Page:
|Miller, Susan - UNIVERSITY OF MINNESOTA|
|Driscoll, Brian - MCGILL UNIVERSITY|
|Gregerson, Robert - LYON COLLEGE|
|Gantt, J - UNIVERSITY OF MINNESOTA|
Submitted to: Plant Journal
Publication Type: Peer Reviewed Journal
Publication Acceptance Date: April 8, 1998
Publication Date: N/A
Interpretive Summary: Legumes like alfalfa living in symbiosis with the soil bacterium Rhizobium can make their nitrogen (N) fertilizer through a process called symbiotic N2 fixation. This process occurs on roots in wart like structures called nodules. The plant gives the bacterium large amounts of carbon for growth and N2 fixation, while the bacterium gives the plant nitrogen fertilizer. The type of carbon which the plant gives to the Rhizobium bacteria is called malate. Plant synthesis of malate is controlled by the enzyme (protein catalyst) malate dehydrogenase (MDH). The number and type of MDHs that occur in N2 fixing root nodules are unknown. Efforts to improve N2 fixation and N use require that we know how malate is controlled and which MDH is important in nodules. In this report we document the discovery of five different MDH enzymes in alfalfa and the genes which control them. One of the five MDHs is highly enhanced in N2 fixing root nodules. This enzyme and the gene which makes it have not been previously found in any organism. The nodule enhanced MDH has an extraordinary capacity to produce malates, much higher than any other MDH enzyme. The discovery of nodule enhanced MDH is important because it explains how such large quantities of malate are produced to provide carbon for N2 fixation. Moreover, the discovery of this MDH gene provides a unique tool to use with biotechnological approaches to improve carbon metabolism and N2 fixation in legumes.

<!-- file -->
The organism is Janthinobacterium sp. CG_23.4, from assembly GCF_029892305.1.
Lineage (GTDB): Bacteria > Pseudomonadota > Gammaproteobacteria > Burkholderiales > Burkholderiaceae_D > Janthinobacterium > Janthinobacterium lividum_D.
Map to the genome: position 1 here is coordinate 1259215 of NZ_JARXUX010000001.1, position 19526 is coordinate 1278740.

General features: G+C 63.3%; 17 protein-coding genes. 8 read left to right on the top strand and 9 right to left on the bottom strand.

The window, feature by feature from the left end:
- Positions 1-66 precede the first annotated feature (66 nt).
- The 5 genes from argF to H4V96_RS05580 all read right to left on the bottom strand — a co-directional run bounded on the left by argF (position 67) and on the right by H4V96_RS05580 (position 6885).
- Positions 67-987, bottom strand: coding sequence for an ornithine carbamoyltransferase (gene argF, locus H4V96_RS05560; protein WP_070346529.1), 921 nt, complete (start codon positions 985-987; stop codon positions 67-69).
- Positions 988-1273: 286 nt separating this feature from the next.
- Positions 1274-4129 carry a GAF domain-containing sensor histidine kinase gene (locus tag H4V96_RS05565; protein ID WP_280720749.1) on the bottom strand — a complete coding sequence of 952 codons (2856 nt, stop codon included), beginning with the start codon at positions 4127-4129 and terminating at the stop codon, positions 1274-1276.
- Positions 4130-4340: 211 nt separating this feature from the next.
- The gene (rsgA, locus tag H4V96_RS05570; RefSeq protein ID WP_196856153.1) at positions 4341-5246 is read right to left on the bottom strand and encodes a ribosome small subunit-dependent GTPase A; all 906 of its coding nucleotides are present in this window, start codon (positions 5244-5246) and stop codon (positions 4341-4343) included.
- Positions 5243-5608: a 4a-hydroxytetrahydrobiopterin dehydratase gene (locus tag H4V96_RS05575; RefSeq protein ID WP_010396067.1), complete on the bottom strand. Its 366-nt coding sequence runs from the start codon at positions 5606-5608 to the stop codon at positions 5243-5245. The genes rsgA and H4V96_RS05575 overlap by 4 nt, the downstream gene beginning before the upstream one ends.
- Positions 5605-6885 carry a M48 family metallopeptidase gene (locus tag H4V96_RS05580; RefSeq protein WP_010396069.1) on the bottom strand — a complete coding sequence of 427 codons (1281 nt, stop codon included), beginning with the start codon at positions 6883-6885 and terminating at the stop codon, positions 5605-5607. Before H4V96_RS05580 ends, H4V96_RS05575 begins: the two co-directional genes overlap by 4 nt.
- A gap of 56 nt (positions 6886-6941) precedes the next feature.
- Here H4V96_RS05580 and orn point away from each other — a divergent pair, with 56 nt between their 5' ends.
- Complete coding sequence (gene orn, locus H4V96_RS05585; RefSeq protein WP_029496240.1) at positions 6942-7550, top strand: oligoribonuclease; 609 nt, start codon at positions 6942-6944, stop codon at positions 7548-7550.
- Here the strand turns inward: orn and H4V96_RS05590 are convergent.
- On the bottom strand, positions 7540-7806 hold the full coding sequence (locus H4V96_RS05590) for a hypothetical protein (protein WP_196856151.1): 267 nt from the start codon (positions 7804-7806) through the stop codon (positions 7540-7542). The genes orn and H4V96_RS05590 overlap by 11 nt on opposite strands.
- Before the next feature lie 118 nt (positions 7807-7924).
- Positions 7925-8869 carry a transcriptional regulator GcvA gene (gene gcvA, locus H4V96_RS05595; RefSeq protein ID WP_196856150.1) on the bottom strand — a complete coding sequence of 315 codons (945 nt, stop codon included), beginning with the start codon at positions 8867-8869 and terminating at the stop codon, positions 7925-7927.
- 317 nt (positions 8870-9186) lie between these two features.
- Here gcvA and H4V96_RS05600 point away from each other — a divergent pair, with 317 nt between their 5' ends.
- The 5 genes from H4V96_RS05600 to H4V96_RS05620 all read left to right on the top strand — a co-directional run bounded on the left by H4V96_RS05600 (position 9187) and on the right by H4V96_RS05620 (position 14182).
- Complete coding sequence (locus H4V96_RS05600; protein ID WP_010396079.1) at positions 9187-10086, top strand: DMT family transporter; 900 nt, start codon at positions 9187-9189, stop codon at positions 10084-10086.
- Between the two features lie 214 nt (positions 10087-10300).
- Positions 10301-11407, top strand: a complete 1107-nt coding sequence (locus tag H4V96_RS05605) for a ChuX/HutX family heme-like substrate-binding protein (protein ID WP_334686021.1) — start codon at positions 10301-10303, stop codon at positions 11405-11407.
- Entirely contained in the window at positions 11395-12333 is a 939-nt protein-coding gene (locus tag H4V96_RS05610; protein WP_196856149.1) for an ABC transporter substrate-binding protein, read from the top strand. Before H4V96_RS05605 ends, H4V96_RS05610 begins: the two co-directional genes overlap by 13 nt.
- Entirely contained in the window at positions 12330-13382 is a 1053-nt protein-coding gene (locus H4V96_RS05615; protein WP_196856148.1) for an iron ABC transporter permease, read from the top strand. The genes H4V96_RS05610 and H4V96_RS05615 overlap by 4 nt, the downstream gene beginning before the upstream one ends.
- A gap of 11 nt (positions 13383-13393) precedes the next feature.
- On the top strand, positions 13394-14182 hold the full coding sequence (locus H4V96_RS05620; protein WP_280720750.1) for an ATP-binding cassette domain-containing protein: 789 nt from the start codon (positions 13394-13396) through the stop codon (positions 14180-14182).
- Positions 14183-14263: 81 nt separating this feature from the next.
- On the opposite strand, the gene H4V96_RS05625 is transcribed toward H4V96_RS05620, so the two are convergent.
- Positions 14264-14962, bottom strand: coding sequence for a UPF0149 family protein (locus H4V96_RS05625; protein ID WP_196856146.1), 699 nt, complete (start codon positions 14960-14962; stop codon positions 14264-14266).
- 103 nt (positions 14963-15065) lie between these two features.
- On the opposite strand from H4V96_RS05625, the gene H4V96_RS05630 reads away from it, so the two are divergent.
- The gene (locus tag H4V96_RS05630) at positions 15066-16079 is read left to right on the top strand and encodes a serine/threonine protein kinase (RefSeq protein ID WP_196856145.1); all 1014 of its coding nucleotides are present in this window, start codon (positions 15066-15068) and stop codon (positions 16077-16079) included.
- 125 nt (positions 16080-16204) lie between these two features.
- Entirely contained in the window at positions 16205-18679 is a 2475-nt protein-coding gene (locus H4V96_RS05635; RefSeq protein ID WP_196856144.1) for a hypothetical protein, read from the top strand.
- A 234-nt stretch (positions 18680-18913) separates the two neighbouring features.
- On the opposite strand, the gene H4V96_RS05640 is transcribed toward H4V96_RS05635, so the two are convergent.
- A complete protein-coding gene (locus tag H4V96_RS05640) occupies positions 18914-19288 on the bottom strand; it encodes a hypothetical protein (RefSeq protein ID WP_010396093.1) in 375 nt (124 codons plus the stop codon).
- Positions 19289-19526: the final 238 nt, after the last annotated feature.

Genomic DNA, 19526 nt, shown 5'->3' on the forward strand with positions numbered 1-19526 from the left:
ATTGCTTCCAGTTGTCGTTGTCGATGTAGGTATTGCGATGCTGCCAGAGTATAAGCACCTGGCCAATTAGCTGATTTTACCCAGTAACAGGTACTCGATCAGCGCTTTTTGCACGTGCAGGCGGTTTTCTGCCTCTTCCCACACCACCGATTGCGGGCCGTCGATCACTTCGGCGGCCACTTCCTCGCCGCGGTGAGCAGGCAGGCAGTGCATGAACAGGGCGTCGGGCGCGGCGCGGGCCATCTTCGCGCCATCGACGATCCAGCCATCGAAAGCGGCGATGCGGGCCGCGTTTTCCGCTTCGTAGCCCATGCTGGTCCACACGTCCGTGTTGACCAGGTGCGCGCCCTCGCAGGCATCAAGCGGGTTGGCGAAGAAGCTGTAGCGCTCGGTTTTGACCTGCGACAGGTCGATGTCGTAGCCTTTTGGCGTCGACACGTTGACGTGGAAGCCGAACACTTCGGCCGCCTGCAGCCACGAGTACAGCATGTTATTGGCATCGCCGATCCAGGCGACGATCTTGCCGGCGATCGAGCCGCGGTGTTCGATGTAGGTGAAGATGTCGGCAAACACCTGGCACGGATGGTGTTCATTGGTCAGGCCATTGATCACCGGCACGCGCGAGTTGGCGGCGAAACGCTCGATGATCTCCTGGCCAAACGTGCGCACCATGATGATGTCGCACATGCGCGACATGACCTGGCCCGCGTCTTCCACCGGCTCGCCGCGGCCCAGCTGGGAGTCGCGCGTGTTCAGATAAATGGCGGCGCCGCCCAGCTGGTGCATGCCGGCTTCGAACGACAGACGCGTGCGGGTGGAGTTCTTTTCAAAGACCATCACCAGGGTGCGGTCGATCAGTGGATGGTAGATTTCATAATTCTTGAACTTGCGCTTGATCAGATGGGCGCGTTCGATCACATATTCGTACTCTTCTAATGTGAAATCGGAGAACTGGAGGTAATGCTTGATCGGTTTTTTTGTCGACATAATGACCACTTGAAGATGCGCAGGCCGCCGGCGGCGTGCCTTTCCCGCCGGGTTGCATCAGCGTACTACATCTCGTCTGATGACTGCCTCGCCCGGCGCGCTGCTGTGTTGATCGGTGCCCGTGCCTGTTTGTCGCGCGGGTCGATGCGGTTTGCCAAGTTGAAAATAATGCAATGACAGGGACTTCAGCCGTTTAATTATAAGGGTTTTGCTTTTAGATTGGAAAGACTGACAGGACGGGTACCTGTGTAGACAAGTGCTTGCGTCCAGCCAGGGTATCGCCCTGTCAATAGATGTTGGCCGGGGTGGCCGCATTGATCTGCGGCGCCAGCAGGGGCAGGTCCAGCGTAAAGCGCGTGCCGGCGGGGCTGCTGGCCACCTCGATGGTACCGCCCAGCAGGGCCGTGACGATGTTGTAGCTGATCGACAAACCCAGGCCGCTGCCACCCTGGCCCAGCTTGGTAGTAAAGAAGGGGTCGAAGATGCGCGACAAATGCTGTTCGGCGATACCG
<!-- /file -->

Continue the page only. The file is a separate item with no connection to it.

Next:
Technical Abstract: Malate dehydrogenase (MDH) catalyzes the readily reversible reaction converting oxaloacetate to malate using either NADH or NADPH as a reductant. In plants, the enzyme is important in providing malate for C4 metabolism, pH balance, stomatal and pulvinal movement, respiration, B-oxidation of fatty acids, and legume root nodule functioning. Due to its sdiverse roles, the enzyme occurs as numerous isozymes in various organelles. Although antibodies have been produced and cDNAs characterized for plant mitochondrial, glyoxysomal, and chloroplast forms of MDH, little is known of other forms. Here we report the cloning and characterization of cDNAs encoding five different forms of alfalfa MDH, including a plant cytosolic MDH (cMDH) and a unique novel nodule-enhanced MDH (neMDH). Phylogenetic analyses show that neMDH is related to mitochondrial and glyoxysomal MDHs, but diverge from these forms early in land plant evolution. Consistent with this finding, polypeptides corresponding to neMDH occur in both ureide- and amide-transporting legume species. Four of the five forms could effectively complement an E. coli Mdh mutant. RNA and protein blots show that neMDH is most highly expressed in effective root nodules. Immunoprecipitation experiments show that antibodies produced to cMDH and neMDH are immunologically distinct and that the neMDH form comprises the major form of total MDH activity and protein in root nodules. Kinetic analysis showed that neMDH has a turnover rate and specificity constant that can account for the extraordinarily high synthesis of malate in nodules.